For the study, researchers excluded male spouses of female soldiers because their numbers are relatively small. Spouses of Reserve and National Guard, as well as those of active-duty Army personnel who had been in the military less than five years, were also not included because researchers did not have full access to medical information on them during the period before, during and after deployment. The study authors controlled for prior diagnosis of mental health issues.
Still, much remains unanswered about the stresses of war on spouses, including whether depression and other mental health issues are most likely to emerge before, during or after deployment, the authors noted.
Each phase of a deployment can cause stress that could contribute to mental health problems, Mansfield said. Before the deployment, there's anxiety as women prepare themselves and their children for a long absence.
During deployment, women take on added responsibilities as sole caretaker for their home and children, while worrying their husband will be killed or injured. "We know from prior work that the stress surrounding deployment is not limited to the dates of deployments," Mansfield said.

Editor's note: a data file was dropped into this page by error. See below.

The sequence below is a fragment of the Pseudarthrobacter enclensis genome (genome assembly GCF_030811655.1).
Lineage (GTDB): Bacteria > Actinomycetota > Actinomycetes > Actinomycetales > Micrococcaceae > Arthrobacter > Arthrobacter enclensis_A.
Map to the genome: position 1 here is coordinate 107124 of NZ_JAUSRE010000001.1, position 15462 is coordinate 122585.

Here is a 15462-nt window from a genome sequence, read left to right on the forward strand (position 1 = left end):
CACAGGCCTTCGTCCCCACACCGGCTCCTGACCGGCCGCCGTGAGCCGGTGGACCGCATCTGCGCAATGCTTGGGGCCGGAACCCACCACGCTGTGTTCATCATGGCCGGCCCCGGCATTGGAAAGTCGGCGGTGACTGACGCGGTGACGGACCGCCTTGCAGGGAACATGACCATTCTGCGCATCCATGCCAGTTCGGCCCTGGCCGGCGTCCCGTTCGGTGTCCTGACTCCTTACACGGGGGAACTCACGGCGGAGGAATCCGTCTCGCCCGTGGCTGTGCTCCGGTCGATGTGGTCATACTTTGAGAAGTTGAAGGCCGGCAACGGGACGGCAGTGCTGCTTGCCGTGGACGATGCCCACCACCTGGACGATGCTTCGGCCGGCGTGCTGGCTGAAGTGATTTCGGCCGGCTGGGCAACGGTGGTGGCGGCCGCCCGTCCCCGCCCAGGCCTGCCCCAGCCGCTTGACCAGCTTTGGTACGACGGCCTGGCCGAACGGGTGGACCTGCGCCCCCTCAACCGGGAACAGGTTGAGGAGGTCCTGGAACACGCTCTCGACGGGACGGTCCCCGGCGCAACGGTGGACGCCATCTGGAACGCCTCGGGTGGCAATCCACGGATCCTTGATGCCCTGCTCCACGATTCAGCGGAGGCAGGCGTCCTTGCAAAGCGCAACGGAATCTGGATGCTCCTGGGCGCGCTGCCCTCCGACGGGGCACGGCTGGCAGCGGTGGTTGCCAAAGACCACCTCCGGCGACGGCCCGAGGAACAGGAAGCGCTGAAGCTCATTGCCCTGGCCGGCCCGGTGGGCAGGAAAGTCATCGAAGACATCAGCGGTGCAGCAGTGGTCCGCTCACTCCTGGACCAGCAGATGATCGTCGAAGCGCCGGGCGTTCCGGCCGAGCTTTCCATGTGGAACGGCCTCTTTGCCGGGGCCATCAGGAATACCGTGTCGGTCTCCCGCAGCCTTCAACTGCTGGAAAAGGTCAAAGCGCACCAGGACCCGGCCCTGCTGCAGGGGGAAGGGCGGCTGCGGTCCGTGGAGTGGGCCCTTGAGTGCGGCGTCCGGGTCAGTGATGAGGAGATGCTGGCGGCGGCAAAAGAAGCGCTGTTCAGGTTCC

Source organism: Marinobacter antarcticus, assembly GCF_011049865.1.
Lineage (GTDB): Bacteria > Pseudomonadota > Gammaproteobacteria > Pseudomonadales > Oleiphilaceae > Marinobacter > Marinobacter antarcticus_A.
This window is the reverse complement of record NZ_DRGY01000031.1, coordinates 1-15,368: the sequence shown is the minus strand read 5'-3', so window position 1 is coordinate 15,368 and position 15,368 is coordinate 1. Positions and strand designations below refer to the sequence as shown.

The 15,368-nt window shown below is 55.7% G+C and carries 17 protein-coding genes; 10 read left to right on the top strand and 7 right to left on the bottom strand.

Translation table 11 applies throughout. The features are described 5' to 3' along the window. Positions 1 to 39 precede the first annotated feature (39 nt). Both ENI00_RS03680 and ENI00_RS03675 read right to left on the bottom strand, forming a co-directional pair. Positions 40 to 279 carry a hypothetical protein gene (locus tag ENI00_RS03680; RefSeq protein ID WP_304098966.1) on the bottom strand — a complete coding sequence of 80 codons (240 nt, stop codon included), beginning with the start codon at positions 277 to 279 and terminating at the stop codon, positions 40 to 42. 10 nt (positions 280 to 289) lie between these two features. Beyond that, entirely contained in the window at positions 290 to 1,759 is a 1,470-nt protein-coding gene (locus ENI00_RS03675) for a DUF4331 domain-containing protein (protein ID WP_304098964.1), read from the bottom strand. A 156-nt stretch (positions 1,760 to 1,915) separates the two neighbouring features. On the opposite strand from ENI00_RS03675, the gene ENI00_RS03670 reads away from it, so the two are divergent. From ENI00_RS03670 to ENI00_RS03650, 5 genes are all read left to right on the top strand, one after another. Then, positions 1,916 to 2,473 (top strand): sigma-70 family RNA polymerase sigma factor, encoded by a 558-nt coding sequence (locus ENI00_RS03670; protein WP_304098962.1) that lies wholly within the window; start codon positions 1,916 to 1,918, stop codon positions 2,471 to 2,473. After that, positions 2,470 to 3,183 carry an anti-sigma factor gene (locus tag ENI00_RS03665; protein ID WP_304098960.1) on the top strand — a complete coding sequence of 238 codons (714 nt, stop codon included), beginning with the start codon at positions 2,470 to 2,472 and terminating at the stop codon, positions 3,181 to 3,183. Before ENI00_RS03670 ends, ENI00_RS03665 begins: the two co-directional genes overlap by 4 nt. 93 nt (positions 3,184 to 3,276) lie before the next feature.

Even the homecoming, called the reintegration period, isn't necessarily easy on the family, Henderson said. Soldiers may come home changed, perhaps because of post-traumatic stress disorder (PTSD) or injuries, but in more subtle ways, too.
Wives can also change during the time apart, becoming more independent or simply accustomed to taking care of the children alone.
"The expectations are that everything is going to be OK when he comes home, that any problems we have will be behind us," Hender
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